The Coues's Artic Redpoll was still at Rainton today, in fact it's thought that there have been up to 5 individuals here this winter. While we did connect with one individual there were many pale mealies that could have been mistaken without proper scrutiny. Tom Tams, who came with me, managed a shot of the Artic but I missed it amongst the flock of a hundred or more finches.
Inspired by the restoration work being carried out at Tynemouth boating lake I decided that after 4 years of letting my garden pond 'mature' it was time to give it a clean; remove silt, re-pot plants etc. To keep the task simple I thought a pump of some sort could be used to pump the silt out of the deeper part of the pond so I went in search of one at a local garden centre. I was shown a pond vacuum - only £250!!
Needless to say I didn't part with a penny and instead combined a pond pump, some hose and a large water butt and pumped the pond empty. Had I gone down the pump/hoover route it would have turned out to be a big mistake as in the bottom of the pond were no less than 10 frogs - just the right size to get stuck in a hoover! I wonder what happens to frogs dredged from Tynemouth Boating Lake?!
Pond is now sorted ready for spring and frog spawn (25th march last year).
Fish blood turned the ebbing tide red at North Shields Fish Quay this afternoon as Greater Black-backed and Herring Gulls took on the Cormorants. The prizes consisted of Flounder and the occasional Whiting.
I parked up at Holywell village and headed east towards the Dene and then took a turn northwards towards the Obelisk eventually heading back to Holywell going along the south of Holywell Pond. A mild and sunny day meant a chance of taking some photos with some light to work with and without getting hypothermia, again!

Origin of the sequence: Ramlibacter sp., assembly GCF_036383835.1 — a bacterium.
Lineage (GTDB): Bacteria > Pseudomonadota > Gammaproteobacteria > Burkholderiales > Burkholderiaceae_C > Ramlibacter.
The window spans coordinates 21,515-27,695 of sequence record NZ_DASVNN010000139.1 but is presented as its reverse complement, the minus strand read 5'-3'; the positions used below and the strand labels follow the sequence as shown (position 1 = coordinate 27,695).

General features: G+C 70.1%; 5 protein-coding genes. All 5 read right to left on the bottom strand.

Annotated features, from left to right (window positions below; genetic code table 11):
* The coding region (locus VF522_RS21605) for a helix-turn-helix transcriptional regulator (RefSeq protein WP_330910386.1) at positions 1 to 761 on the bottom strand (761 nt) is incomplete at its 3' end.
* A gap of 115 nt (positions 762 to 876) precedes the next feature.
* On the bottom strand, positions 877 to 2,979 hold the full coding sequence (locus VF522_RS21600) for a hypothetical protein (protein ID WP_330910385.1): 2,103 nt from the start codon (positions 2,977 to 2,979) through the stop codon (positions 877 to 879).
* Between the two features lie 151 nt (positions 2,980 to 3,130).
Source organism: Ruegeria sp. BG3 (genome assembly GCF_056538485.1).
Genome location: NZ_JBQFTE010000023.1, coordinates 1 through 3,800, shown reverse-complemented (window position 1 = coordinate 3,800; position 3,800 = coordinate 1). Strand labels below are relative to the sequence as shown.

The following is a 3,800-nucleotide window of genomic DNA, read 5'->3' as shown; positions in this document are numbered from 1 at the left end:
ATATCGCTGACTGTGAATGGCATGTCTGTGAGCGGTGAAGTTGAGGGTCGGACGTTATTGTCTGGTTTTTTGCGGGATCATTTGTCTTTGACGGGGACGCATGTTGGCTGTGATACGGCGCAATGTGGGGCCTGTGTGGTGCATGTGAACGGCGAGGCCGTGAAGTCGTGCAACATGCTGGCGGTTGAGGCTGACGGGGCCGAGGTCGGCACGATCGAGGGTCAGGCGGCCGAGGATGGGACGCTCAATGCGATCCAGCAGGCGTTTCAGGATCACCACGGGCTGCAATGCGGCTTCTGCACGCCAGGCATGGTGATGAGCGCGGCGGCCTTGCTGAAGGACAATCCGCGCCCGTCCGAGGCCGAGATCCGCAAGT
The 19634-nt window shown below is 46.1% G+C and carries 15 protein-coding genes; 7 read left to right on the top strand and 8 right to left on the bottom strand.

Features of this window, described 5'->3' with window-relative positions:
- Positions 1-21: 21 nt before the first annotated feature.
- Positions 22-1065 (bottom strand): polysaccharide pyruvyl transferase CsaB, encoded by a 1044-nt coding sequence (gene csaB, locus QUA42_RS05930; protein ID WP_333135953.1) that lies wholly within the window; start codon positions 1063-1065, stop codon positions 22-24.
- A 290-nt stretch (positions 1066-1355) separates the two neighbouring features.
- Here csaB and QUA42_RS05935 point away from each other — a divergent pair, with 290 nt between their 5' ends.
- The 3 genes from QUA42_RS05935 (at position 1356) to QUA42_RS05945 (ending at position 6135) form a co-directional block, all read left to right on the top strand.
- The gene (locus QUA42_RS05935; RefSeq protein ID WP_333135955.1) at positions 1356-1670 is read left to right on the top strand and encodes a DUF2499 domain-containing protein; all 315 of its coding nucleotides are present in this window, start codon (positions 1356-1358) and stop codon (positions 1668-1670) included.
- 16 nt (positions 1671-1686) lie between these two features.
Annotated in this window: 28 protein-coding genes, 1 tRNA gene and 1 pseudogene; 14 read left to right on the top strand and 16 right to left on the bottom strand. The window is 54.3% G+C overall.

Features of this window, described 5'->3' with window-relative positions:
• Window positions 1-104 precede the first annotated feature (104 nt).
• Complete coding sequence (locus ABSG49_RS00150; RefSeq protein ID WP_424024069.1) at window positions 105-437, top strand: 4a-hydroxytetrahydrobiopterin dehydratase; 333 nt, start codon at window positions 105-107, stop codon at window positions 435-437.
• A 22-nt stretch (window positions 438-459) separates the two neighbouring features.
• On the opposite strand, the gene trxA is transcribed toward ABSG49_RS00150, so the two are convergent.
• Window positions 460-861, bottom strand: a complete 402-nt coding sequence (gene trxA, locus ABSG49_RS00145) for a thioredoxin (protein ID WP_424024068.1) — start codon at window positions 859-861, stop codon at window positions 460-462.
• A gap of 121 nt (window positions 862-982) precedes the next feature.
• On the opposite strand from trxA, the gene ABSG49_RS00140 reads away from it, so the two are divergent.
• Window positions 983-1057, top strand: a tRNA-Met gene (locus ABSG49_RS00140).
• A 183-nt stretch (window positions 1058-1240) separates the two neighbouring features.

On reaching the Dene a flock of Blue, Great and Coal Tits were feeding when a single male Bullfinch flew in to view.
Then a heron flew up from the Dene into the field above.
Heading north a flock of 8 Linnet and 15 Yellowhammer were feeding in the stubble field.
Yellowhammers take cover in the hedge
Along the south of Holywell Pond a new path is under construction
Great Spotted Woodpecker by the hide at Holywell
And on the pond ..... a few Tufties, couple of Gadwall, a Mallard and a pair of Mute Swan.
Just got back from a moth hunt along the country lanes near Earsdon with Tom Tams and we found half a dozen Winter Moths. I've got one settling down in the fridge and I'll have it's photo posted on here in the morn.
There are two species of winter moths; Winter and Northern Winter. In both species the female is wingless and the adults contain anti-freeze that enables them to survive sub-zero temperatures. It's likely there was a female wafting her pheromones into the night air that drew in the numbers we found this evening.
Blue Tits time their breeding to coincide with the emergence of Winter Moth caterpillars in the spring.
If you are out driving tonight keep and eye out for these small whitish moths.
The last few years has seen the Sparrow colony in our garden florish. Hopefully in part to the constant supply of seed and the Ivy and Clematis strategically planted to provide nest sites and cover from the aerial attacks of Sparrowhawks.